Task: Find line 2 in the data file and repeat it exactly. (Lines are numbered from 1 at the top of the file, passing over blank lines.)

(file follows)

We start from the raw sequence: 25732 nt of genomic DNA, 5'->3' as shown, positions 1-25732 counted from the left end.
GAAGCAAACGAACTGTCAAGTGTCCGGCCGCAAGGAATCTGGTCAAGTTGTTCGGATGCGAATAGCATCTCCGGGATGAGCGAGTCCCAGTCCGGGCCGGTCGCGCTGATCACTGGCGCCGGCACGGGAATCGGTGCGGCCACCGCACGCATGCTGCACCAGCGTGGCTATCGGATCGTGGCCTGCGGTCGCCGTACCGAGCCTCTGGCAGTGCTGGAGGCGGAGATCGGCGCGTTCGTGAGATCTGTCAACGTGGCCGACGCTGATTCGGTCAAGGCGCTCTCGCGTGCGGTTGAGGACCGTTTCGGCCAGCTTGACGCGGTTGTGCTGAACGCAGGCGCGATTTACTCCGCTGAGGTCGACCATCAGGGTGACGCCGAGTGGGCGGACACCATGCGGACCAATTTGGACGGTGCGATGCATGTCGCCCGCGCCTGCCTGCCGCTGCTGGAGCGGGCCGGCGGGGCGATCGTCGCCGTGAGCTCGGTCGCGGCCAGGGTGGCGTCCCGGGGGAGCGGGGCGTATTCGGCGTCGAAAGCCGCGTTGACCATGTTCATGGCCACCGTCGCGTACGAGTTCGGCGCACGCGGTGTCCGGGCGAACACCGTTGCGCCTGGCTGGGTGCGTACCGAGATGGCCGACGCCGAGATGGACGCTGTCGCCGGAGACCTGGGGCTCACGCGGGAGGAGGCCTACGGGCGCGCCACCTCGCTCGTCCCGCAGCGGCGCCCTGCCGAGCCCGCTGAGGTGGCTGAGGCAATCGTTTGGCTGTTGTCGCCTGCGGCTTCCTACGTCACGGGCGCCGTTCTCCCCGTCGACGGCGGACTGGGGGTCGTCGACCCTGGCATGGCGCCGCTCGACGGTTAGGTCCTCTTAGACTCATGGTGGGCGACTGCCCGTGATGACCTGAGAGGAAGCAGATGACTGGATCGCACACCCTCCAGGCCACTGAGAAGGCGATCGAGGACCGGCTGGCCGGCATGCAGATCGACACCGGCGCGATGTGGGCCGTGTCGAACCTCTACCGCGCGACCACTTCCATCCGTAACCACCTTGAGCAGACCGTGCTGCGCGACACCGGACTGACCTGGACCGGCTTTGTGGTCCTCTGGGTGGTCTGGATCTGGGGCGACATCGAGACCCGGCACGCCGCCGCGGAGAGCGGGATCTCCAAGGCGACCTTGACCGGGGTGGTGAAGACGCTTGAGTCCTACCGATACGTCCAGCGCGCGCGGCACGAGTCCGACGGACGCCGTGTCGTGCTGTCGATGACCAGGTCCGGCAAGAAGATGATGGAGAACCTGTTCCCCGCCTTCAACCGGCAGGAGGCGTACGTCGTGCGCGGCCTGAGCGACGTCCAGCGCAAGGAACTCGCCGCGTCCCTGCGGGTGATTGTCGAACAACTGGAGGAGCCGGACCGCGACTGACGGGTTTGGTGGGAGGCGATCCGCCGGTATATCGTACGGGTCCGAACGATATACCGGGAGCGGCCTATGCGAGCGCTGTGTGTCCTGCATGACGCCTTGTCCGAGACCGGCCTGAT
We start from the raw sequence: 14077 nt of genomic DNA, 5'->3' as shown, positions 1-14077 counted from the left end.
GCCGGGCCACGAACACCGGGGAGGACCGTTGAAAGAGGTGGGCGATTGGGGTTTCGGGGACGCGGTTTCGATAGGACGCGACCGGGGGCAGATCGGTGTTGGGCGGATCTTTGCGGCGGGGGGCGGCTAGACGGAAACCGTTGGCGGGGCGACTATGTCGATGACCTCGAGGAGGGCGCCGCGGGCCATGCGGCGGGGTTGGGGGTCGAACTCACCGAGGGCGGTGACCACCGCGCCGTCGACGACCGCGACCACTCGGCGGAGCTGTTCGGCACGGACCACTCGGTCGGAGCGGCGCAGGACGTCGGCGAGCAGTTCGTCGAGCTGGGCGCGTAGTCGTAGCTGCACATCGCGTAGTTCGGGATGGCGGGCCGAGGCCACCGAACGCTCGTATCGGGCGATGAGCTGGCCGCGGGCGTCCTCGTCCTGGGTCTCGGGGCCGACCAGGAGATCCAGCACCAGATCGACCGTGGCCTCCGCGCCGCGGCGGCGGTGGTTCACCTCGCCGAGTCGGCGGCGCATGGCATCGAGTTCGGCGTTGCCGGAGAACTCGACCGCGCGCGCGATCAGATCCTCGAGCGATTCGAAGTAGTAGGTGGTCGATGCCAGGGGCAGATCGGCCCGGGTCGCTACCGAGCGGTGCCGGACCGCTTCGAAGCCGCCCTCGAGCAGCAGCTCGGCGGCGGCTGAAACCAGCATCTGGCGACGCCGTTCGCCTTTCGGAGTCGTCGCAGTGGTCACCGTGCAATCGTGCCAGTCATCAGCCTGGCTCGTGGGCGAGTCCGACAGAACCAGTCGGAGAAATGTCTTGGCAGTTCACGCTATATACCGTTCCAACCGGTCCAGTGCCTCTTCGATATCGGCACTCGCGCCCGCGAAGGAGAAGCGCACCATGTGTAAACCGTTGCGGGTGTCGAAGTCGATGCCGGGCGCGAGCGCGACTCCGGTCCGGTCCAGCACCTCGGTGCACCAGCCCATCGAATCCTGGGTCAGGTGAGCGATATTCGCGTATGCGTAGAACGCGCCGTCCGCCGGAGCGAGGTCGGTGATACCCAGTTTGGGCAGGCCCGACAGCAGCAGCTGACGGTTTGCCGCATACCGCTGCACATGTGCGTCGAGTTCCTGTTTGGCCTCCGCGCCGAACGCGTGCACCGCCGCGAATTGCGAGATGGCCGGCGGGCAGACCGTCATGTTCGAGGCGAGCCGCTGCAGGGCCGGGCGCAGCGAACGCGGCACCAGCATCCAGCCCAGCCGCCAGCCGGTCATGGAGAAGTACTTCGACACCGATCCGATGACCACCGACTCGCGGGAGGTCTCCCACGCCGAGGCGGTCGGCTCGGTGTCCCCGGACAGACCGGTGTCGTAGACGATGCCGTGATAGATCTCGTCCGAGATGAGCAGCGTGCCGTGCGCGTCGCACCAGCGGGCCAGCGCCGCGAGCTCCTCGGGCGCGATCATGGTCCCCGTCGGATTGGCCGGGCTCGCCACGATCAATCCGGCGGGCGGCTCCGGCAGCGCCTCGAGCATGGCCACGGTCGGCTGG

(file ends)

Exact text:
GAAGCAAACGAACTGTCAAGTGTCCGGCCGCAAGGAATCTGGTCAAGTTGTTCGGATGCGAATAGCATCTCCGGGATGAGCGAGTCCCAGTCCGGGCCGGTCGCGCTGATCACTGGCGCCGGCACGGGAATCGGTGCGGCCACCGCACGCATGCTGCACCAGCGTGGCTATCGGATCGTGGCCTGCGGTCGCCGTACCGAGCCTCTGGCAGTGCTGGAGGCGGAGATCGGCGCGTTCGTGAGATCTGTCAACGTGGCCGACGCTGATTCGGTCAAGGCGCTCTCGCGTGCGGTTGAGGACCGTTTCGGCCAGCTTGACGCGGTTGTGCTGAACGCAGGCGCGATTTACTCCGCTGAGGTCGACCATCAGGGTGACGCCGAGTGGGCGGACACCATGCGGACCAATTTGGACGGTGCGATGCATGTCGCCCGCGCCTGCCTGCCGCTGCTGGAGCGGGCCGGCGGGGCGATCGTCGCCGTGAGCTCGGTCGCGGCCAGGGTGGCGTCCCGGGGGAGCGGGGCGTATTCGGCGTCGAAAGCCGCGTTGACCATGTTCATGGCCACCGTCGCGTACGAGTTCGGCGCACGCGGTGTCCGGGCGAACACCGTTGCGCCTGGCTGGGTGCGTACCGAGATGGCCGACGCCGAGATGGACGCTGTCGCCGGAGACCTGGGGCTCACGCGGGAGGAGGCCTACGGGCGCGCCACCTCGCTCGTCCCGCAGCGGCGCCCTGCCGAGCCCGCTGAGGTGGCTGAGGCAATCGTTTGGCTGTTGTCGCCTGCGGCTTCCTACGTCACGGGCGCCGTTCTCCCCGTCGACGGCGGACTGGGGGTCGTCGACCCTGGCATGGCGCCGCTCGACGGTTAGGTCCTCTTAGACTCATGGTGGGCGACTGCCCGTGATGACCTGAGAGGAAGCAGATGACTGGATCGCACACCCTCCAGGCCACTGAGAAGGCGATCGAGGACCGGCTGGCCGGCATGCAGATCGACACCGGCGCGATGTGGGCCGTGTCGAACCTCTACCGCGCGACCACTTCCATCCGTAACCACCTTGAGCAGACCGTGCTGCGCGACACCGGACTGACCTGGACCGGCTTTGTGGTCCTCTGGGTGGTCTGGATCTGGGGCGACATCGAGACCCGGCACGCCGCCGCGGAGAGCGGGATCTCCAAGGCGACCTTGACCGGGGTGGTGAAGACGCTTGAGTCCTACCGATACGTCCAGCGCGCGCGGCACGAGTCCGACGGACGCCGTGTCGTGCTGTCGATGACCAGGTCCGGCAAGAAGATGATGGAGAACCTGTTCCCCGCCTTCAACCGGCAGGAGGCGTACGTCGTGCGCGGCCTGAGCGACGTCCAGCGCAAGGAACTCGCCGCGTCCCTGCGGGTGATTGTCGAACAACTGGAGGAGCCGGACCGCGACTGACGGGTTTGGTGGGAGGCGATCCGCCGGTATATCGTACGGGTCCGAACGATATACCGGGAGCGGCCTATGCGAGCGCTGTGTGTCCTGCATGACGCCTTGTCCGAGACCGGCCTGAT